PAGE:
A proud member of the world’s largest military alliance, Lithuania officially joined NATO on March 29, 2004. For nearly two decades, the country has continuously strengthened its own defence capabilities and actively contributed to Allied, European, and global security. Today, Lithuania continues to deliver on its security commitments, from increasing defence spending to developing new military infrastructure. The country is also getting ready to host the 33rd NATO Summit – the Alliance’s highest-level political meeting – this July in Vilnius.
Increasing military spending and maintaining public support
In the wake of the Russian war in Ukraine, Lithuania has increased its military budget. Having reached the NATO-mandated 2% of GDP military spending back in 2019, the country will spend 2.52% of GDP on defence in 2023. Moreover, the state budget allows for an increase of defence appropriations up to 3% of GDP over the course of the year.
Lithuanians support this focus on strengthening the country’s military readiness. According to a recent survey by the Ministry of National Defence, 68% of respondents are in favour of maintaining or increasing the current 2.5% of GDP funding for defence.
The survey also showed Lithuanians’ overwhelmingly positive attitude towards NATO. 90% of respondents support the presence of NATO Allied forces in Lithuania, while 89% are in favour of Lithuania’s NATO membership. Moreover, 82% of survey respondents – 8% more than in 2021 – believe that Lithuania should provide military assistance to NATO members in case of an armed conflict.
Building new capabilities
With higher levels of military spending, Lithuania significantly increased the scope of modernization of its military forces. In 2022 alone, a total of 20 important arms and equipment acquisition projects for the Lithuanian army were completed, including acquisitions of off-road JLTVs, Black Hawk helicopters and Switchblade combat drones. Lithuania has also expedited other critical weapons and equipment projects, such as purchasing the HIMARS artillery systems, infantry fighting vehicles, and howitzers. The new equipment will strengthen the Lithuanian army’s mobility, manoeuvrability, and firepower.
By acquiring division-level weapons and military equipment, Lithuania has laid the foundations for a division of the Lithuanian army. Prompted by the new security risks in the region, the establishment of a national division is one of the most significant steps for the military of modern independent Lithuania, both in terms of scope and complexity. The creation of the division by 2030 will ensure not only more efficient training and management of the Lithuanian army but also better inter-operability with the NATO forces.
Developing military infrastructure
The war in Ukraine has highlighted the strategic importance of the Allied presence on NATO’s Eastern flank. To facilitate a quicker and more efficient deployment of Allied capabilities in the region, Lithuania is stepping up efforts to ensure that the local military infrastructure meets the developing national and Allied requirements. Lithuania invests about 10% of its defence budget into army infrastructure, a percentage that has been growing significantly in recent years.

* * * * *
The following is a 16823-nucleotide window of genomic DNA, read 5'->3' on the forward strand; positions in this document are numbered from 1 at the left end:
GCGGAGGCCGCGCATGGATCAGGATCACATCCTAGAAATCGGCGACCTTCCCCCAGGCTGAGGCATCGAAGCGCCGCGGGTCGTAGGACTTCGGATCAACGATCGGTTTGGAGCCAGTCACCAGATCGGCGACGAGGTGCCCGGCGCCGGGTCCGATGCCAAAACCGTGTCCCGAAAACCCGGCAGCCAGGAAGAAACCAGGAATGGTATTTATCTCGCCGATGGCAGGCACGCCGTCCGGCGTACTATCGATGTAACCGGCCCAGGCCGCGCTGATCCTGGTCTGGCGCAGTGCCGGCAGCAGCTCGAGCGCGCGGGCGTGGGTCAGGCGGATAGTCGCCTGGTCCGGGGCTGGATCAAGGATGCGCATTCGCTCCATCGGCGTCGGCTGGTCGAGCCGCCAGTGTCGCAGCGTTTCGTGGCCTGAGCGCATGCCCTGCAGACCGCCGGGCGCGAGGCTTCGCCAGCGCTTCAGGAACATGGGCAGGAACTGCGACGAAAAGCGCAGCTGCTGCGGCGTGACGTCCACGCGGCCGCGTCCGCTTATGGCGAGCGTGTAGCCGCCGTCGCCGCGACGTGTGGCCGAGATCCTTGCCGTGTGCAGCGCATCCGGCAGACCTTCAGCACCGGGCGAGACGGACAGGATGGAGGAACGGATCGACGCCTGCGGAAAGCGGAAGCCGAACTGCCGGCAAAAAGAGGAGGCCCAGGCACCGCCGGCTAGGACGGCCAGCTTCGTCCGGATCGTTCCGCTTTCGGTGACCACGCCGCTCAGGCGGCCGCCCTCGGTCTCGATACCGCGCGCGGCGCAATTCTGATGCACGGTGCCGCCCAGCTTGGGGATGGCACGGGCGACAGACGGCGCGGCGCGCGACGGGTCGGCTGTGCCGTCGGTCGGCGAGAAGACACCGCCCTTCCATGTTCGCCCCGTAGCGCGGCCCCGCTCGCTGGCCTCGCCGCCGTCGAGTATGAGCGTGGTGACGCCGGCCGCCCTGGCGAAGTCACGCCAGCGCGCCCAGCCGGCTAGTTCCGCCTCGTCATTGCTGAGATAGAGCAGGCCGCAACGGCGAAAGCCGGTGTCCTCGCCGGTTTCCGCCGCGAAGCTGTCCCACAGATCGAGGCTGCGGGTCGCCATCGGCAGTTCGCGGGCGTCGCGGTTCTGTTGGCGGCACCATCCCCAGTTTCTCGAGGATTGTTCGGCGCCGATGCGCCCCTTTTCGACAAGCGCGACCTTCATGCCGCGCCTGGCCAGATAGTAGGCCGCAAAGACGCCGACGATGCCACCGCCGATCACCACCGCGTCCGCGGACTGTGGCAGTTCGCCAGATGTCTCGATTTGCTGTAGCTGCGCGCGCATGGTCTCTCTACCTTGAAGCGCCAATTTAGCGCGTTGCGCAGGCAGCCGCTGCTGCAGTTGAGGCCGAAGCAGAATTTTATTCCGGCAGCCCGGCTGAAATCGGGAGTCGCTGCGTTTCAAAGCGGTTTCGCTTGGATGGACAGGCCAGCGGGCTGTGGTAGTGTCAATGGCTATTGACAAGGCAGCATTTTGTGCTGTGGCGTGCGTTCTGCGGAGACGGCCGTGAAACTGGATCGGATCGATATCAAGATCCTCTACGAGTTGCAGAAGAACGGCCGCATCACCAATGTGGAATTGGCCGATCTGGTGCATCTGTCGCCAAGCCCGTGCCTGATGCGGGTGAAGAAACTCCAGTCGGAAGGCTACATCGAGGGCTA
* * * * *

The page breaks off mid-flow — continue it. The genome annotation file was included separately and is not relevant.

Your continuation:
A logistics development project is underway in Rukla, where the NATO Enhanced Forward Presence in Lithuania – a Germany-led multinational battalion-size battlegroup – is stationed. Technical service and maintenance workshops, administrative premises, and other buildings have been planned, as well as comprehensive storage infrastructure.
In preparation for hosting the NATO Very High Readiness Joint Task Force, new infrastructure is under development in the Pabradė military training area. The project includes the construction of new barracks, engineering networks, technical repair workshops, a helicopter site, and other objects, with the works planned to be completed in 2025.
Another principal long-term project of the Ministry of National Defence is the infrastructure development at the Lithuanian Air Force Base at Šiauliai. It is the site of NATO’s Baltic Air Policing Mission – rotating Allied air capabilities patrolling the Baltic airspace 24/7. The construction of the helicopter shelter has already been completed, with other projects underway.
Expanding living and training infrastructure
Lithuania is also expanding the existing and building new infrastructure for combat training, adapting it to the newly acquired weaponry. Among the largest projects is the new 17,000 ha military training ground in Rūdninkai. Opened last summer, it hosts infrastructure for Allied soldiers, including barracks, helipads, shooting ranges, and repair shops.
This year, the construction of three new military compounds in the Šiauliai, Vilnius and Šilalė districts is starting. The new infrastructure, developed through public-private partnerships, will meet NATO requirements and feature administrative and special purpose buildings, including barracks, canteens, a medical post, sports facilities and others.
Hosting the NATO Summit
Lithuania is the host of the NATO Summit this year. The event, which will take place on July 11—12, 2023, in Vilnius, will focus on strengthening the Alliance’s collective defence and deterrence as well as increasing support for Ukraine. During the summit, Lithuania will seek to ensure the implementation of the Madrid Summit decisions on strengthening the defence of the Alliance’s Eastern flank.
A proud and reliable member of NATO, Lithuania actively contributes to the Alliance’s goals of improving stability and security in the region and throughout Europe. Eighteen years after becoming a NATO nation, Lithuania works and trains together with its Allies to keep its citizens safe. In the air, at sea, on land, and in cyberspace, we are much stronger together than we are alone.